*Please click on the title of this article to see a chart showing the decline in the Housing Market.
There has been a lot of talk in financial circles about whether or not we have seen the end of the fallout in the housing market. However, recent data suggests that house prices continue to decline and foreclosures are increasing. The Case-Schiller Housing Index, released on March 25, which tracks the twenty major US cities and suburbs, showed that house prices declined 10.7% compared to the same period last year. Interestingly, for the first time, the index revealed decreases in every metro area except Charlotte, NC. Therefore, it would seem to me that any talk about a full recovery and stabilization of house prices is premature at best and suggests a sort of irrational optimism. At this point there is more than enough evidence to suggest that we have only scratched the surface and things are liklely to get a lot worse before they get better. So, if you were a home owner in Charlotte NC would you be breathing a sigh of relief and thanking the heavens that you have been spared? or would you be bracing for the impact?
Foreclosure and You
I was recently asked by a reader to make the link between foreclosures and the nationwide fall in home prices. She did not quite understand why her property value would fall or why she could possibly end up losing her home because her neighbors lost their home through foreclosure; especially when she always paid her mortgage on time and in full. I find that the answer is more easily understood if it is framed outside the normal economic theory. So, consider the following scenario: Jane Doe lives on a quiet cul-de-sac in a middle class neighborhood. There are ten houses on her street, and of those ten houses she was the only one able to get a 30yr fixed rate mortgage because of her good credit and her job situation. Her nine neighbors, however, had a credit history of a lesser quality and as a result they had to accept mortgages at rates that were adjustable and tied to various terms that would see their mortgage rates go up significantly if they were late or missed a payment. Four of Jane’s nine neighbors started missing mortgage payments because they lost their jobs at a plant down the street when management outsourced most of the work to China. Then a fifth and sixth neighbor started missing payments for other reasons.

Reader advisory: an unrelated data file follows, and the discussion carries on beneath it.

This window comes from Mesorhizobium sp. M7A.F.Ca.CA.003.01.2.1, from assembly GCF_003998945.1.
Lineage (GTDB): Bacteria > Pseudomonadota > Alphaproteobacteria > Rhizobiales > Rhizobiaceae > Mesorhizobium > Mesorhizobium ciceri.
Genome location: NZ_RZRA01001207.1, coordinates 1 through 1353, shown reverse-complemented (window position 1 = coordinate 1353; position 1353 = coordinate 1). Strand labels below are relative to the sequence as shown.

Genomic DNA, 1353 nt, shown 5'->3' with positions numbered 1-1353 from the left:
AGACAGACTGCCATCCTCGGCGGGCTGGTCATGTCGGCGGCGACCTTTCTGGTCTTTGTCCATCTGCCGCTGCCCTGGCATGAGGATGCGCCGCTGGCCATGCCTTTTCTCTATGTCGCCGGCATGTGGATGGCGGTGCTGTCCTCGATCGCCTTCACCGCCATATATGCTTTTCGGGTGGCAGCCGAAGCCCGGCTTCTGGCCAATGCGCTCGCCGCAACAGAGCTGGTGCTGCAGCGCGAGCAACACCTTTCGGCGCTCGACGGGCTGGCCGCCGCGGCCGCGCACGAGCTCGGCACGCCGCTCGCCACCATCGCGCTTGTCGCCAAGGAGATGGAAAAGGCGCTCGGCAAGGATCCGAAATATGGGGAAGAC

With unpaid mortgage debts piling up and no apparent hope of repayment the Bank has no choice but to repossess the houses and evict Jane’s neighbors. Now follow closely: The bank now has the homes of Jane’s neighbors and countless others on its balance sheets. These homes are earning nothing for the bank because there are no rents or mortgages forthcoming and besides that, the homes are deteriorating structurally due to lack of maintenance. The bank decides to get rid of these homes as fast as possible and cut its losses by selling the homes at “fire sale prices” usually close to half their original value. Bear in mind that Jane bought her house for $400,000 three years prior and after she bought the house she took out a $100,000 home equity loan from a second lender to purchase furnishings, do minor renovations and payoff student loans.